Tourism revenue up despite no Russians

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Despite the loss of the big-spending Russians due to the war in Ukraine, Cyprus’ increased tourist flows have pushed up revenues in the first five months, close to income recorded in the record year of 2019.

The tourism industry has seen its revenues for January to May jump 341% compared to last year and just 17% less than the first five months of 2019.

According to the Traveler Survey released by CyStat, in January – May, tourism revenues are estimated at €543 mln, from €123 mln in the same period of 2021 and €115.3 mln for January – May 2020.

Tourism revenue in May alone reached €221 mln from €76.7 mln recorded in May 2021.

Compared to last year, tourism revenues in May tripled due to three-fold arrivals, as tourist visits rose from 100,852 to 315,018.

The data also revealed that holidaymakers in Cyprus are now spending more, as the decrease in tourist arrivals compared to 2019 is larger than the decline in revenues.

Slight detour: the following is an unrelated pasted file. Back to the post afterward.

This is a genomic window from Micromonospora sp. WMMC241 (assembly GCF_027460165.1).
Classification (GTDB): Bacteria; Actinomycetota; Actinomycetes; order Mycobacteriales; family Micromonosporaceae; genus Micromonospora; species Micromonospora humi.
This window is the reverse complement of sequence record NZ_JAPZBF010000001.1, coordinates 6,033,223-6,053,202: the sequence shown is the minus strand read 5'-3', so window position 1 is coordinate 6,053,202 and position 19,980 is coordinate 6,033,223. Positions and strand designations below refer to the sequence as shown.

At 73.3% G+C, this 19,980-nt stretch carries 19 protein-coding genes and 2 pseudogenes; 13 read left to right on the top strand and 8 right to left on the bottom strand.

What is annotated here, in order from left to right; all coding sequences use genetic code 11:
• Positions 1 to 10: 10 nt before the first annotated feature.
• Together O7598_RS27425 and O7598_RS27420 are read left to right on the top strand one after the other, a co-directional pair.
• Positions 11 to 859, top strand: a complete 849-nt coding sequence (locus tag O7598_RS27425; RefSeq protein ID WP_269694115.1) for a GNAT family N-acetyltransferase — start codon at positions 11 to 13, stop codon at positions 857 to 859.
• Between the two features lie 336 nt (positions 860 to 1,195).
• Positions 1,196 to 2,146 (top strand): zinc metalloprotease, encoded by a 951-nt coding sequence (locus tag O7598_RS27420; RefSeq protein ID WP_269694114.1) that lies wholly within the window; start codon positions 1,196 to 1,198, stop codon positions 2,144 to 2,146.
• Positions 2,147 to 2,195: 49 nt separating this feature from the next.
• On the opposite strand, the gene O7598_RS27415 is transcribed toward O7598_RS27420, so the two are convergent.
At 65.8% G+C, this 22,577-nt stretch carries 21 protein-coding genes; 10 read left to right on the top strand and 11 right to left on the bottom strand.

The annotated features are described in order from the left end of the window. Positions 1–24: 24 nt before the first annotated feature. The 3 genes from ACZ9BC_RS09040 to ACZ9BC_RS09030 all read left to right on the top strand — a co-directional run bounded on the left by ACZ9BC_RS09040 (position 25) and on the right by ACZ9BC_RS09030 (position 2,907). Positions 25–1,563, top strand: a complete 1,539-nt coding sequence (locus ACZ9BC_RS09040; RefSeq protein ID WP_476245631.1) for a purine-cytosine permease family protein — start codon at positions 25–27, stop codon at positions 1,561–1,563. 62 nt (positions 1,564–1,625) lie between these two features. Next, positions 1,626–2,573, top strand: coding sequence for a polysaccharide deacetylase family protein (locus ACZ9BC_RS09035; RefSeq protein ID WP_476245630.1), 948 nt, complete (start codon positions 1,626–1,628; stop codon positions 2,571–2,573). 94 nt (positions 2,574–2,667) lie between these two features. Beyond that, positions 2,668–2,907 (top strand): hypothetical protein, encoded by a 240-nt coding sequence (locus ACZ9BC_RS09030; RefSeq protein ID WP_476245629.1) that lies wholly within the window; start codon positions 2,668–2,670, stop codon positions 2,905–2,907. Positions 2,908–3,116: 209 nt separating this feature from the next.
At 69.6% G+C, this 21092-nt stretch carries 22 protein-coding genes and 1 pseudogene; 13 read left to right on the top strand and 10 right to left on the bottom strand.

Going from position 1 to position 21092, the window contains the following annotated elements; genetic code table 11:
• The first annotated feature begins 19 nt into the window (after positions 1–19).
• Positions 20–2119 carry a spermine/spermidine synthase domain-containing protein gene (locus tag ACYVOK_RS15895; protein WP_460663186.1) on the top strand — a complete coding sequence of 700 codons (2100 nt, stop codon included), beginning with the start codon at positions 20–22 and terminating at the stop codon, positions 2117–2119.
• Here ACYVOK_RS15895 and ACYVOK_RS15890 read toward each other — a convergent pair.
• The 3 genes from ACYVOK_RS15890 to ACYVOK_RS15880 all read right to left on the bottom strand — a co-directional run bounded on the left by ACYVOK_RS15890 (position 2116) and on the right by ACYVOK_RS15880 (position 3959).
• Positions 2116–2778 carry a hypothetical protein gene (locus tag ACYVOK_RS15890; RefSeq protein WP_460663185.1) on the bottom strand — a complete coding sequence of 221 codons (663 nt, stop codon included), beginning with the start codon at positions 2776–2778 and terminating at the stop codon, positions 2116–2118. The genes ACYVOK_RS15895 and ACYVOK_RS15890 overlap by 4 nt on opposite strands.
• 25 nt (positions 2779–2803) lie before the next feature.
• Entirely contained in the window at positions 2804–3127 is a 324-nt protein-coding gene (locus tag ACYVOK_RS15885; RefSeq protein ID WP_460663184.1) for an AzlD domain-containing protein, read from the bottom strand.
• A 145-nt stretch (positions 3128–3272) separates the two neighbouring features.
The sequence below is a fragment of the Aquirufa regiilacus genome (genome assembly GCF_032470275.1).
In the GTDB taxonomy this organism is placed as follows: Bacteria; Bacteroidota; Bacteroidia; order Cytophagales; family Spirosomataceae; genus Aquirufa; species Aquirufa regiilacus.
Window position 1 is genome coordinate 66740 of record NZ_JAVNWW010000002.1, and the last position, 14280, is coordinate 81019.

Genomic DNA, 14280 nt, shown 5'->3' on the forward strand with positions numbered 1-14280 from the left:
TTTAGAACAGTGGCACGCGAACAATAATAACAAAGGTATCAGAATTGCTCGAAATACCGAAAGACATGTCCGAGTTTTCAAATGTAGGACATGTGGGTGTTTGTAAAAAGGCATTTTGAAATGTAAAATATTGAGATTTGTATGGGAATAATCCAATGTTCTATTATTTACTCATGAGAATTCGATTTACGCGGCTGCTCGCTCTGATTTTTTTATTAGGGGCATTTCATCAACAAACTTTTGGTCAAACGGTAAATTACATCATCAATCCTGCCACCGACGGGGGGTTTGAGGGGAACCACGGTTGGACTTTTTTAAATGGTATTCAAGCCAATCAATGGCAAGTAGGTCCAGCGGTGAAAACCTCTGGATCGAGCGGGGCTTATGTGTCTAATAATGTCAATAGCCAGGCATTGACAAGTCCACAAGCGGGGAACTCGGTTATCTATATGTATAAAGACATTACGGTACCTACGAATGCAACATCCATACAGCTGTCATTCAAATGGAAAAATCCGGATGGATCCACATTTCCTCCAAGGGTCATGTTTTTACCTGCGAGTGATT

In the first five months, arrivals totalled 849,058 compared to 1,121,361 in 2019, with the decrease amounting to 24.3%.

According to CyStat, in June, 372,324 tourists arrived on the island compared to 184,159 in 2021, marking an increase of 102.2%.

Arrivals for the first half of the year reached 1,221,382, from 340,984 in the same period of 2021.

An increase in tourism revenues in June is also expected to be recorded, with tourism stakeholders having every reason to be optimistic about August and September.

The International Tourism Organisation of the United Nations (UNWTO) also confirmed the recovery of global tourism and travel.

The Fiscal Council, in its interim report in June, said estimates of the Deputy Ministry of Tourism for direct revenues of €1.7 bln from tourism this year are not excessive.

Tourism revenues for 2021 reached €1.5 bln.

The key tourism sector contributed €2.68 bln in 2019, 15% of GDP, and is still counting the cost of the disastrous years of COVID travel chaos.

In 2019, before the pandemic’s start, one-fifth of the tourists were Russians — 782,000 out of 3.97 million — making it the island’s second-largest market after Britain.

Last year, despite tough COVID travel restrictions, that share rose to more than 25%, with arrivals from Russia totalling nearly 520,000 out of 1.93 million.